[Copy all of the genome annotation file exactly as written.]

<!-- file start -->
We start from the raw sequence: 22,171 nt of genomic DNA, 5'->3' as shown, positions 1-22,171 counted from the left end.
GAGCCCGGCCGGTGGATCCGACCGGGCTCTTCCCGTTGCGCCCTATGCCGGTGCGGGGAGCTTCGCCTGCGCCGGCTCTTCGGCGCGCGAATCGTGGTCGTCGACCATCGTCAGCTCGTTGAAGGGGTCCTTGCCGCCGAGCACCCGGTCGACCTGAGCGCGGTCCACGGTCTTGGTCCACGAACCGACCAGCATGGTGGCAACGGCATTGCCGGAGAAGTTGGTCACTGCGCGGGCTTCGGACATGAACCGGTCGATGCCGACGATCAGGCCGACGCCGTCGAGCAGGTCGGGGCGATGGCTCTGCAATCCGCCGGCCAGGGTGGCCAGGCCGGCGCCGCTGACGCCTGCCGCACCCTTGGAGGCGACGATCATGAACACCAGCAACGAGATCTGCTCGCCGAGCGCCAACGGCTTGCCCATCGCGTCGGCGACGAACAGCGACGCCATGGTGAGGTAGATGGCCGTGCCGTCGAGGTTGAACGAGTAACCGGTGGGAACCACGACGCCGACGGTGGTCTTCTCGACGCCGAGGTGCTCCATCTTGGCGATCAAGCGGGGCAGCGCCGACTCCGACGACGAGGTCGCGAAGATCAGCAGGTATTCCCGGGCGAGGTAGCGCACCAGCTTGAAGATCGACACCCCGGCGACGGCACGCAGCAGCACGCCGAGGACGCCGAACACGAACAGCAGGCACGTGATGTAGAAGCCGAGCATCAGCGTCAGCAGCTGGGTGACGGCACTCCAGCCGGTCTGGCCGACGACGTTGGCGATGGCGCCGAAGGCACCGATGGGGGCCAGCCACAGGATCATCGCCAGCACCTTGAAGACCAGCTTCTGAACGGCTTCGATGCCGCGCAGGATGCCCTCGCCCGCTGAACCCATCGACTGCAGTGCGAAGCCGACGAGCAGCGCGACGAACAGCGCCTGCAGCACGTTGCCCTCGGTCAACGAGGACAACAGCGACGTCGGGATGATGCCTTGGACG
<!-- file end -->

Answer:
We start from the raw sequence: 22,171 nt of genomic DNA, 5'->3' as shown, positions 1-22,171 counted from the left end.
GAGCCCGGCCGGTGGATCCGACCGGGCTCTTCCCGTTGCGCCCTATGCCGGTGCGGGGAGCTTCGCCTGCGCCGGCTCTTCGGCGCGCGAATCGTGGTCGTCGACCATCGTCAGCTCGTTGAAGGGGTCCTTGCCGCCGAGCACCCGGTCGACCTGAGCGCGGTCCACGGTCTTGGTCCACGAACCGACCAGCATGGTGGCAACGGCATTGCCGGAGAAGTTGGTCACTGCGCGGGCTTCGGACATGAACCGGTCGATGCCGACGATCAGGCCGACGCCGTCGAGCAGGTCGGGGCGATGGCTCTGCAATCCGCCGGCCAGGGTGGCCAGGCCGGCGCCGCTGACGCCTGCCGCACCCTTGGAGGCGACGATCATGAACACCAGCAACGAGATCTGCTCGCCGAGCGCCAACGGCTTGCCCATCGCGTCGGCGACGAACAGCGACGCCATGGTGAGGTAGATGGCCGTGCCGTCGAGGTTGAACGAGTAACCGGTGGGAACCACGACGCCGACGGTGGTCTTCTCGACGCCGAGGTGCTCCATCTTGGCGATCAAGCGGGGCAGCGCCGACTCCGACGACGAGGTCGCGAAGATCAGCAGGTATTCCCGGGCGAGGTAGCGCACCAGCTTGAAGATCGACACCCCGGCGACGGCACGCAGCAGCACGCCGAGGACGCCGAACACGAACAGCAGGCACGTGATGTAGAAGCCGAGCATCAGCGTCAGCAGCTGGGTGACGGCACTCCAGCCGGTCTGGCCGACGACGTTGGCGATGGCGCCGAAGGCACCGATGGGGGCCAGCCACAGGATCATCGCCAGCACCTTGAAGACCAGCTTCTGAACGGCTTCGATGCCGCGCAGGATGCCCTCGCCCGCTGAACCCATCGACTGCAGTGCGAAGCCGACGAGCAGCGCGACGAACAGCGCCTGCAGCACGTTGCCCTCGGTCAACGAGGACAACAGCGACGTCGGGATGATGCCTTGGACG